Queens residents should pay a MetroCard fare for a ride on the Long Island Rail Road, Stringer says

Photo via twitter.com/tobystavisky

Expensive Long Island Rail Road tickets may soon be a thing of the past for Queens commuters.

City Comptroller Scott Stringer unveiled a plan on Oct. 16 that would lower all commuter rail fares to equal the current MetroCard fare of $2.75 and allow for free transfers between railways, subways and buses.

The comptroller was joined by elected officials, including state Senator Toby Ann Stavisky, Assemblywoman Nily Rozic and Councilman Peter Koo and transit advocates at the Murray Hill LIRR station for the press conference to call for an end of the “two-tier transit system.”

The fare decrease would affect the 1.4 million Metro-North and LIRR riders in Queens, Brooklyn and the Bronx who live in areas with fewer transit options. Often, riders in these “transit deserts” are forced to choose between using these expensive railways or taking long trips on buses, trains and roadways.

“New York City’s transit system is in crisis. While commuter rail tracks carve through the Bronx, Brooklyn and Queens, working New Yorkers are stuck behind an unacceptable paywall, forced to pay an exorbitant amount or spend extra hours stuck on overcrowded subways and buses,” said Stringer.

In the report “Expanding Access in One Swipe: Opening Commuter Lines to MetroCards,” the comptroller detailed how the plan would positively affect commuters in these areas by cutting commute times in half, improving job access, extending the reach of the transit system and combating transit overcrowding. His three-part plan would reduce fares for all in-city commuter rail trips and make more local stops, connect bus service with commuter rail stations and make all commuter stations ADA accessible.

According to statistics from the report, Queens has 22 LIRR stations that reach 17 neighborhoods across the borough. Currently, most of the LIRR trains with direct access to Manhattan are located in Zone 3, meaning commuters have to pay $10.25 for a one-way trip to Penn Station during peak hours or $226 for a monthly pass.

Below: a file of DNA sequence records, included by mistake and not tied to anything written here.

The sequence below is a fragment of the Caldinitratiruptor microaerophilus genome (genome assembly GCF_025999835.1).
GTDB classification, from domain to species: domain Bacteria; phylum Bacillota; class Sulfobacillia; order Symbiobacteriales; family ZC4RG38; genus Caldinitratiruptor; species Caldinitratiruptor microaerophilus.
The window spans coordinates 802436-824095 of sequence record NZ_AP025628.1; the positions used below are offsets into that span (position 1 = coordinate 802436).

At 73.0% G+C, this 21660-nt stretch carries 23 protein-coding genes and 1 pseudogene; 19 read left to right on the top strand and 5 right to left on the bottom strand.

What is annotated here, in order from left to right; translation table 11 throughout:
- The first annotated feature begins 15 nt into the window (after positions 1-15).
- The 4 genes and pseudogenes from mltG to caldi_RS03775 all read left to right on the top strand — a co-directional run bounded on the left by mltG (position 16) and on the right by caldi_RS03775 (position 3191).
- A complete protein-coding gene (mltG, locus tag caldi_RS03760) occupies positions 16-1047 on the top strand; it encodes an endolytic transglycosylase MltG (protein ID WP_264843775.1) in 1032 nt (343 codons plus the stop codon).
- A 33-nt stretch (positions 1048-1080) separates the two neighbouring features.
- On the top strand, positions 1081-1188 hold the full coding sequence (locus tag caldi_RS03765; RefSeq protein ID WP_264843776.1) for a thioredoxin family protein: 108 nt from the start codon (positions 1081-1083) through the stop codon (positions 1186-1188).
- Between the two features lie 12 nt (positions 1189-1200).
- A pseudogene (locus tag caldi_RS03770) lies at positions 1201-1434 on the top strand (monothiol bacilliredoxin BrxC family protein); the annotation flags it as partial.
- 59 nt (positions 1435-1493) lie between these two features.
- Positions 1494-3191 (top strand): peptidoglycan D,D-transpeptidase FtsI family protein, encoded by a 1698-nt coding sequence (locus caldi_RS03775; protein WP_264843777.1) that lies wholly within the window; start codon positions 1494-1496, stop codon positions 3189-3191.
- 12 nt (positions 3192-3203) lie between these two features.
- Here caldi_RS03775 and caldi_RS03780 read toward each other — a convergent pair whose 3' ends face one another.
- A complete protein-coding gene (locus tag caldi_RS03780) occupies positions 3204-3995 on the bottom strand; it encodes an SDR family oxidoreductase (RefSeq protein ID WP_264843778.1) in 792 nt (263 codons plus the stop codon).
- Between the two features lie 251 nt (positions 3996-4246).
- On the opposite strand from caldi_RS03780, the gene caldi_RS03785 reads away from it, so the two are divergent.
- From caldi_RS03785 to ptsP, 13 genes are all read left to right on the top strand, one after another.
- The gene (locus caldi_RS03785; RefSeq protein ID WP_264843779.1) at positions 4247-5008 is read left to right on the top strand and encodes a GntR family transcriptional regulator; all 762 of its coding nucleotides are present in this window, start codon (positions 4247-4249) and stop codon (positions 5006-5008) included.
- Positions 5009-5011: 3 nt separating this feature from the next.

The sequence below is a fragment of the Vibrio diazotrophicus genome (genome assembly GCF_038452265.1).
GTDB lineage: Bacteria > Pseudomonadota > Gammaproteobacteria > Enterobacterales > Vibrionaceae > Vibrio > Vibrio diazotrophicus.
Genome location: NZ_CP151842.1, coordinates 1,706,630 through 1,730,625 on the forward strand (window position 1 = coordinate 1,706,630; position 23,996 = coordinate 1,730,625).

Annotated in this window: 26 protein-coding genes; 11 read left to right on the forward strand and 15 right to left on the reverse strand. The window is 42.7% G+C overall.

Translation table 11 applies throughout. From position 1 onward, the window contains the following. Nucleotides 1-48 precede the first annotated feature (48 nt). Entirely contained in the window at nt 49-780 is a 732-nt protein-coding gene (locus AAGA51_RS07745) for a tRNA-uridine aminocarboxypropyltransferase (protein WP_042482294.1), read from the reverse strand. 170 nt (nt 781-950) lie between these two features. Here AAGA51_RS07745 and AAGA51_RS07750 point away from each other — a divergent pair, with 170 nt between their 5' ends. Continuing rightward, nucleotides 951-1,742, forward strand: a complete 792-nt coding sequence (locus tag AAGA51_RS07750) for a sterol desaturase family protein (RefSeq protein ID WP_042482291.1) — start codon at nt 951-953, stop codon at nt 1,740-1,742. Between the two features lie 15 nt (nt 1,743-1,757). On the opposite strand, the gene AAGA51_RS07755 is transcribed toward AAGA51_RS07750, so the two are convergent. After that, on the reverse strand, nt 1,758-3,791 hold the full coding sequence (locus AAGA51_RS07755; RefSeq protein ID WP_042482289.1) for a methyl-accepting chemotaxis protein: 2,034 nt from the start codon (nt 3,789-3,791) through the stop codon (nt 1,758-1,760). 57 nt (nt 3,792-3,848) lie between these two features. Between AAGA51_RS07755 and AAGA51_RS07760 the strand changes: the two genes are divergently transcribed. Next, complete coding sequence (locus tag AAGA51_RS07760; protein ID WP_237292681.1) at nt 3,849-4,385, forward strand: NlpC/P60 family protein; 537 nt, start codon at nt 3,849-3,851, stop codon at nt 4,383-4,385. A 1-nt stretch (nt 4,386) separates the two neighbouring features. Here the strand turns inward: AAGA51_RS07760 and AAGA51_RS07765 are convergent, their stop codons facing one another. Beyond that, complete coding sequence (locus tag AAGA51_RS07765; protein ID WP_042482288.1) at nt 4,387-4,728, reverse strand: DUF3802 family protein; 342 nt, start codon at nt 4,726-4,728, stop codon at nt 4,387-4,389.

Decreased fares would allow for improved integration between Metro-North, LIRR and New York City Transit resulting in less overcrowding at the top five overcrowded subway stations in Queens: Flushing, Jamaica Center, Forest Hills, Kew Gardens and Sutphin Boulevard-Archer Avenue in Jamaica.

The report also showed how 7 train riders at the Woodside and Flushing stations would be affected by lowered railway fares. From 2010 to 2016, 7 train ridership increased 26 percent, while the number of train cars supplied by the MTA dropped two percent due to service cuts and delays.

Stringer’s plan would stave off overcrowding by drawing more commuters to ride LIRR and Metro-North instead of subways.

“According to Comptroller Stringer’s August 2018 economic study, the greater Flushing community has had a 23 percent increase in business growth in the last six years making it No. 4 citywide,” said Senator Stavisky. “It showed that nearly 40 percent of the workers commute by public transportation. I believe that overcrowding on the 7 line can be alleviated with a reduced LIRR fare similar to the Atlantic Ticket recently introduced in southeast Queens. People should be allowed to pay the MTA monthly fare of $121 on the LIRR plus a slight surcharge of $29 per month for a flat rate of $150 for 30 days.”

The full report can be found here.